The VEMT2023SLX phototransistors have high sensitivity, a daylight blocking filter and are available in a right angle surface mount package. With a +/- 35 degree viewing angle, it takes at least 3 to cover the 180 degree field of view of the Protractor. I decided to use four of them so that the angular spacing of the detectors could be symmetrical with the spacing of the 8 emitters. The four phototransistors are placed on the underside of the PCB so they are shielded from the LED emitters which mount on top. The phototransistors and are wired in parallel and connected to a cascode circuit as seen below. The PNP transistor maintains an almost constant bias voltage on the phototransistor emitters regardless of the current flowing through them, reducing the effect of their capacitance on the rest of the circuit. With the reduced capacitance, the output voltage can change quickly as the current through the pull-down resistor changes. Alternatively, the value of the pull down resistor can be increased for higher sensitivity.
For the circuit shown above, testing showed that pulsing the LED for durations less than 50 micro-seconds provided almost unusable sensing distance, while durations over 120 micro-seconds provided little additional benefit. Further testing showed that once a pulse was over, it took about 1000 micro-seconds for the output voltage to drop back to a steady value. These timing characteristics informed the design of the LED current regulator as mentioned above.
Whew! That was a lot of details. If you have Eagle installed you can download the Schematic and Board files at the bottom of this page to see it all together. Now on to the PCB Layout!
Not only does a semi-circular board shape lend itself to optimal placement of the emitters and phototransistors, it also makes the PCB look like a protractor! I wanted the board to fit on a mini sumo robot, so it needed to be less than 100mm across but also not too small otherwise the light might reflect off a robot's internal facets and generate noise. I played around with the component placement and decide to try to squeeze everything into a semicircle 90mm in diameter. Five mounting holes would be needed. Two of these holes are placed in the perfect location to sit on top of an upside down Arduino Uno sitting on top of a Pololu Zumo - my test platform. The other three mounting holes are placed on a 0.25" grid for convenient mounting to anything else.
The LEDs and Phototransistors need to be placed around the perimeter of the PCB. The micro-controller is best placed in the middle to keep the signal traces as short as possible. The 5V voltage regulator was placed in the lower right and the current regulator circuitry was placed in the lower left. Most of the connectors are located along the mid-section of the straight edge, close to the micro-controller.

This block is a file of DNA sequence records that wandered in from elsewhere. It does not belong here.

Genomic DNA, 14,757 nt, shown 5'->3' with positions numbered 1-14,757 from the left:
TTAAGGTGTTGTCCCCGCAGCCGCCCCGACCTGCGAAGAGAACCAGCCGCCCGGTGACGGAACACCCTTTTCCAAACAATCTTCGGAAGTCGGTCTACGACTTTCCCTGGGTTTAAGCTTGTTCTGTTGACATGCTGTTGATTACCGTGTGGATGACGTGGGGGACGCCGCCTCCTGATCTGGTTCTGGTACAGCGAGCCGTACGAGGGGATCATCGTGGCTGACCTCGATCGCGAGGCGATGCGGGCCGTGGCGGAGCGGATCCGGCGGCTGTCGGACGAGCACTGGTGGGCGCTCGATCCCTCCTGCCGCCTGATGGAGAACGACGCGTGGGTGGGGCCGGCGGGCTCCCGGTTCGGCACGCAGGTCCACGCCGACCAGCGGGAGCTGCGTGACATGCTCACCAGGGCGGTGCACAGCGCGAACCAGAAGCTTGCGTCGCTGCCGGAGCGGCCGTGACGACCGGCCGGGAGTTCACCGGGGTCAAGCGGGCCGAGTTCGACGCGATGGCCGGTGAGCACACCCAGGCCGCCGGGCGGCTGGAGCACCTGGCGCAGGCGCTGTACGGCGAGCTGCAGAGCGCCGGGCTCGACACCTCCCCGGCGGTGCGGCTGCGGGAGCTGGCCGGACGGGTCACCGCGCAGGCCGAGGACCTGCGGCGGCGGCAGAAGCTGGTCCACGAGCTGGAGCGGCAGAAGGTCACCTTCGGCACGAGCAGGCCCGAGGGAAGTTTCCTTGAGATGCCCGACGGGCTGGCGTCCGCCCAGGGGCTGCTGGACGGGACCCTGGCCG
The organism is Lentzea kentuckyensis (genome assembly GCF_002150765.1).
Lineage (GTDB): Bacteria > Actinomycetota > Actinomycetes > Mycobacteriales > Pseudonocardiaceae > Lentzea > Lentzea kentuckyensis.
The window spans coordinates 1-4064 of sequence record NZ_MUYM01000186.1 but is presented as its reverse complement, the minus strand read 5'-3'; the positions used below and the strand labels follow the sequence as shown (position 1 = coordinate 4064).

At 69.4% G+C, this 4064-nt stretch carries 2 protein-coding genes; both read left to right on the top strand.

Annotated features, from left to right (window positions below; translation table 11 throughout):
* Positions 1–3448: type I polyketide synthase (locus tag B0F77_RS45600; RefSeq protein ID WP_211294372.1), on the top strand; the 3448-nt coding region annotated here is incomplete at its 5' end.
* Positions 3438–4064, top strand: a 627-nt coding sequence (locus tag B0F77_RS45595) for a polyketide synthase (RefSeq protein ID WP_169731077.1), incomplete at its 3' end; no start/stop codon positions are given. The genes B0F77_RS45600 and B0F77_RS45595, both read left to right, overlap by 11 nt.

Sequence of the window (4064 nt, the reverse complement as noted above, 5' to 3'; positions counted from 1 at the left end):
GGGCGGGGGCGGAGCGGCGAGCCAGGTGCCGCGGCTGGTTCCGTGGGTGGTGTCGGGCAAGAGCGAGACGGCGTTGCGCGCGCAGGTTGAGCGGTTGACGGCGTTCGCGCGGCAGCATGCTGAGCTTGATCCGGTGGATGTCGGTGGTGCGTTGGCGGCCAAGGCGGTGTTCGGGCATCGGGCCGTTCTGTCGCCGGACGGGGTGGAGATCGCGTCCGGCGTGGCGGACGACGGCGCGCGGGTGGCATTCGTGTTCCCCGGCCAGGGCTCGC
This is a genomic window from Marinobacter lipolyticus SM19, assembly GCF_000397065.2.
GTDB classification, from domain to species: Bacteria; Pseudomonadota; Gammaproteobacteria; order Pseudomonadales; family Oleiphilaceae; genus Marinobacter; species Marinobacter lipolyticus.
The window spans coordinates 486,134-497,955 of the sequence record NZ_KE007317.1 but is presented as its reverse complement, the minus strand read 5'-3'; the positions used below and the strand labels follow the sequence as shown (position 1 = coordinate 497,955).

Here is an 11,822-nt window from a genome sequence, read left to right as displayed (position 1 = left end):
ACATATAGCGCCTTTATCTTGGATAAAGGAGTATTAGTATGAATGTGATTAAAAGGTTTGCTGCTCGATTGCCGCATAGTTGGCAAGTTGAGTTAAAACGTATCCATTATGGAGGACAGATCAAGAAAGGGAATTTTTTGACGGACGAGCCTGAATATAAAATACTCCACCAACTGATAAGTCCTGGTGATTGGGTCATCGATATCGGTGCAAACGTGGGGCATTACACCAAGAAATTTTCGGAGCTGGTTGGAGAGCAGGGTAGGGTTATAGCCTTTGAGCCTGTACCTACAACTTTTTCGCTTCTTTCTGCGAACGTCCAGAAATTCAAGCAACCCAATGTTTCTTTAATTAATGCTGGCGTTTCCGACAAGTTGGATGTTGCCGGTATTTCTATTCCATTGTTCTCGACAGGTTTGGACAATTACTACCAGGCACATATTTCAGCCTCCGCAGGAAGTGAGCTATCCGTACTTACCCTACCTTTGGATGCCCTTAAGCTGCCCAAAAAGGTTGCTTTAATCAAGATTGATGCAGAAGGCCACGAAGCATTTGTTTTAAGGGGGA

Since the LEDs need to be spaced around the perimeter, I decided to route the V+ and power ground signals around the perimeter too, side by side on the bottom layer underneath the LEDs. The top layer has a trace running around the perimeter which carries the switched and regulated current between the PFET and the LED anodes. Beside each LED is its NFET which conducts power to the power ground trace directly below when pulsed. Having the LED power traces routed directly on top of each other keeps the area of the high power current loop low to minimize emissions and noise.
The micro-controller is placed in the middle of the board, with I/O signals extending outwards to the NFETs and phototransistors. In general the 5V power is routed point to point through the center section and a DGND plane is poured on the top and bottom throughout the center of the board with generous vias and gridding. The 5V power for the phototransistors is routed alongside the phototransistor return signal traces to minimize cross-talk on this sensitive analog signal. Signal traces are routed on the top layer as much as possible, allowing the majority of the bottom layer to serve as a ground plane.
The spacing of the LEDs and Phototransistors is very important. Previous versions of the Protractor had odd numbers of LEDs and phototransistors, some of which were positioned directly on top of each other. The sensitivity as a function of the angle was erratic and there was a lot of light which bled through the PCB. In the latest design, the LEDs are clustered together in groups of two halfway between the phototransistors below. Great care is taken during the layout to ensure there is enough copper on the top or bottom layer to prevent any direct line of sight between the LEDs and the phototransistors through the translucent FR4. This arrangement allowed the sensor to function properly without coloring the whole PCB with a black sharpie, and the sensitivity as a function of the angle is very flat.